This can be sorted only if Indian lawyers and policy makers start recognising that investment treaty arbitration is a different type of ICA requiring different type of legislative and institutional response. It is important to find a statutory solution to enforcement of investment treaty arbitration awards before such arbitral disputes arise rather than putting the cart before the horse.

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  • Hi

    I have a few queries:

    1. You have stated that the court in Renusagar’s case restricted ‘public policy’ to the following three components – a) fundamental policy of Indian law; or b) interests of India, or c) justice or morality, which definition of public policy was widened to include a patent illegality, in ONGC case. Patent illegality was defined as an illegality that went to the root of the matter and was not of trivial nature.

    To my mind, even the three components in Renusagar’s case were broad enough to accommodate cases of a patent illegality, perhaps under the head ‘fundamental policy of Indian law’.

    I am unclear on the exact meaning which could be given to each of these three components and the fourth one added subsequently, since each one of them seems broad enough to cover everything under the sun.

    2. You have stated that in cases where an investment treaty arbitral award rules against India’s sovereign function requiring the payment of millions of dollars as damages to the foreign investor, the Indian government can challenge such awards as being against ‘interests of India’ and thus against ‘public policy’.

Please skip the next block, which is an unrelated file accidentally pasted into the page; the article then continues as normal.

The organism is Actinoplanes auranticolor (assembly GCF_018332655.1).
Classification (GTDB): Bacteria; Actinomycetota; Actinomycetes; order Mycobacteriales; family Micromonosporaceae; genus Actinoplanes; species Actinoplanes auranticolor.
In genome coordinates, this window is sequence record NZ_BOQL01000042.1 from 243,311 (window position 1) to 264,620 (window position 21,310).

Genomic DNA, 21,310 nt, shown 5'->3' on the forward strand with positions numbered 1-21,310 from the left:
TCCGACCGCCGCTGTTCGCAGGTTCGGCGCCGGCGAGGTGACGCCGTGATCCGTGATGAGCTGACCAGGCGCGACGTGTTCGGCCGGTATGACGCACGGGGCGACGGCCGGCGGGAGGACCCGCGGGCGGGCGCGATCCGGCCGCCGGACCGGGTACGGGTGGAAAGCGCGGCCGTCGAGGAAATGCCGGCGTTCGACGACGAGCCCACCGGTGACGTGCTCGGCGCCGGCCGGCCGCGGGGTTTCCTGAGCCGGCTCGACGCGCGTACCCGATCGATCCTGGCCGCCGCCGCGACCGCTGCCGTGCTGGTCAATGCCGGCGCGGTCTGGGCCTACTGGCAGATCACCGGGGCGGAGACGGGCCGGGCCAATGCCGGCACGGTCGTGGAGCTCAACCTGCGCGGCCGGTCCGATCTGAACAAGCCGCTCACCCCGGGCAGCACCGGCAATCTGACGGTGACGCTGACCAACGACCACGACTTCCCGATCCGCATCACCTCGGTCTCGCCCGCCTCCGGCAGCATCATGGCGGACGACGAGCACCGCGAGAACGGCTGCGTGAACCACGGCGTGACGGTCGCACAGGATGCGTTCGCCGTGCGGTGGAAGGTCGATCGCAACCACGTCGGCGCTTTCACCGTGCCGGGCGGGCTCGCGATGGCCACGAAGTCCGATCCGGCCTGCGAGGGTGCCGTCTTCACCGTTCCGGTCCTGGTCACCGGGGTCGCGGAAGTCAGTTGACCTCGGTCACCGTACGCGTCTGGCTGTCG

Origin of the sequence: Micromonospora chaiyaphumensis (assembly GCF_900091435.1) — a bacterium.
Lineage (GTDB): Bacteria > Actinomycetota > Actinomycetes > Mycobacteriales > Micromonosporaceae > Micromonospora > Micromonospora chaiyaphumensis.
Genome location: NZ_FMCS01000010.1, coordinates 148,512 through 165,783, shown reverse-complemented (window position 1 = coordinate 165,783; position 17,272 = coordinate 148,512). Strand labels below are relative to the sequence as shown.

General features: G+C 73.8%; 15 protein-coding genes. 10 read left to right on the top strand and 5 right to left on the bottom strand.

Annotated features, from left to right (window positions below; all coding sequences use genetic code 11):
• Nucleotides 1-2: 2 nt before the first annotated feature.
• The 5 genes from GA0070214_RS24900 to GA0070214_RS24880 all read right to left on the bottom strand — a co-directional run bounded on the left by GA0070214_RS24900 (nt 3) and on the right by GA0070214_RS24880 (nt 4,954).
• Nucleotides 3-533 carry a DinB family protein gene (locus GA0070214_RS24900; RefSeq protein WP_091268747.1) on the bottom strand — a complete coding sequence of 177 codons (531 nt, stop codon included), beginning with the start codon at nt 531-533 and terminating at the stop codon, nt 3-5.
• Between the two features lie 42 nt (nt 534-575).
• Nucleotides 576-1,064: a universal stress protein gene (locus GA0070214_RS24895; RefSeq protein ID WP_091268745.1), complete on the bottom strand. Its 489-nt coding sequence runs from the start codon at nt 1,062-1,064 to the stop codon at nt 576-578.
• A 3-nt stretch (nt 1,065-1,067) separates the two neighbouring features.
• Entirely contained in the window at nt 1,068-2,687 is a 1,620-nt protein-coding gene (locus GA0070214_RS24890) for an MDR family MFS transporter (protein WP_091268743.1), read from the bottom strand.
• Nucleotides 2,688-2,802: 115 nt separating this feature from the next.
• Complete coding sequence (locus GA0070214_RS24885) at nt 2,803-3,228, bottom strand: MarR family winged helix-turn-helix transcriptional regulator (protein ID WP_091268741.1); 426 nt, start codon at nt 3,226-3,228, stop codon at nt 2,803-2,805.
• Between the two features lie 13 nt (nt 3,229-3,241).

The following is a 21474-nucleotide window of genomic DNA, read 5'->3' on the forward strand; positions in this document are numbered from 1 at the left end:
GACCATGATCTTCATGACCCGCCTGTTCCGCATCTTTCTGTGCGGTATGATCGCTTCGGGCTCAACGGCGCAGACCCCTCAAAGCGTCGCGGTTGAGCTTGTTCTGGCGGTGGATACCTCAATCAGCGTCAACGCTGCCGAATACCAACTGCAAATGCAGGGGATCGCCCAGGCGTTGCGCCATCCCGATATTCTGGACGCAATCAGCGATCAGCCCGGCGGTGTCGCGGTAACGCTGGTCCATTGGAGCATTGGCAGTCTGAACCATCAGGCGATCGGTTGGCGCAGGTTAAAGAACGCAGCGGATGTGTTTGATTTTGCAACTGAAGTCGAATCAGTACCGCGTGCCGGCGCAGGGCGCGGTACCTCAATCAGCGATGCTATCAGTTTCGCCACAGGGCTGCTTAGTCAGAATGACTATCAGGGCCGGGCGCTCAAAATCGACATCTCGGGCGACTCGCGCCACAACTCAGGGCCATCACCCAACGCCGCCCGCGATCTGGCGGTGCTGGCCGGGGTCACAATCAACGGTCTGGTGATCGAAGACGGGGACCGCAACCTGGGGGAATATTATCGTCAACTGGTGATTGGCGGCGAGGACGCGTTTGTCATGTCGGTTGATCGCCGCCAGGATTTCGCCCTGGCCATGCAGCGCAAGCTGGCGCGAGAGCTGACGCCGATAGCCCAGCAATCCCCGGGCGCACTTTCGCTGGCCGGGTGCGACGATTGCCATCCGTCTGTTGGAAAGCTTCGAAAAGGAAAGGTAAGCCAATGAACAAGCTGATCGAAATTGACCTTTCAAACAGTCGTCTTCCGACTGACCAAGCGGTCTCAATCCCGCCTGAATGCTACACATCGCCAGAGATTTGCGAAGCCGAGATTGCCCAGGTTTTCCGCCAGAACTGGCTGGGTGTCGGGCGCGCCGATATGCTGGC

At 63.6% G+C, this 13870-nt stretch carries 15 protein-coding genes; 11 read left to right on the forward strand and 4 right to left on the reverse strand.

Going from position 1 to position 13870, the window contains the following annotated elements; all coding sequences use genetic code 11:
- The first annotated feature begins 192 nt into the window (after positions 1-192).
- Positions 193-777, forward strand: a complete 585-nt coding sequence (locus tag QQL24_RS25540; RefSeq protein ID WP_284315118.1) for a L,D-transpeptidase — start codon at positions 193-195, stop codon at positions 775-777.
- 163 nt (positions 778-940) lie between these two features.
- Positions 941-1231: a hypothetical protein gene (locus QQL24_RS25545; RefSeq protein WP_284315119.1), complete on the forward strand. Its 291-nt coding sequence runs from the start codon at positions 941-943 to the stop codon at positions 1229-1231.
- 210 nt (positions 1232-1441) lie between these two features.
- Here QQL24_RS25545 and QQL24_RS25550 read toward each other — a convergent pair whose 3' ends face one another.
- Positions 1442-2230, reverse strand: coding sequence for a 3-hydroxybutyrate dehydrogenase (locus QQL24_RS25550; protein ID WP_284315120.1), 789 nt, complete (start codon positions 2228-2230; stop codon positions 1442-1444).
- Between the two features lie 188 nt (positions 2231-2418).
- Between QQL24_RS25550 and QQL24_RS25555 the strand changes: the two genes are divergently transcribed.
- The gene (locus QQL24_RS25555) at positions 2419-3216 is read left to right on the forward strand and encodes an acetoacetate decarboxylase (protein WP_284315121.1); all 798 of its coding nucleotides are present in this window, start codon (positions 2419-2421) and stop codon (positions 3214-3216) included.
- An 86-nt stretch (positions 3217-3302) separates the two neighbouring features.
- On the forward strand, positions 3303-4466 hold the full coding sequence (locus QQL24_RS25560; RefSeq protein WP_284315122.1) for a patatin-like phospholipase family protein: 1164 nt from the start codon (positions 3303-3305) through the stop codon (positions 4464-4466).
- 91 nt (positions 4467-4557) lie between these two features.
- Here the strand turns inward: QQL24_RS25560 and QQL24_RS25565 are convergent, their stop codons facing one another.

Although it appears to be an interesting argument, giving effect to the same, would defeat the very purpose of investment treaty arbitration, wherein, two countries enter into a bilateral investment treaty, providing for certain terms and conditions for facilitating cross-border investments and resolution of disputes.

    Mere remittance of money from India to a country outside India, in pursuance of an arbitral award (or if challenged, a court decree), would perhaps not be against the “interest of India” or “public policy” of India. Could you elaborate on this please?

    Are there any precedents to this effect in any other jurisdiction?

    3. I think since bilateral investment treaties are entered into between two states, the disputing parties would be states. I am not clear as to how could there be a dispute between state and a private party under investment treaty arbitration.


  • The author(s) go by the assumption that investor- state disputes are purely under the ambit of private international law.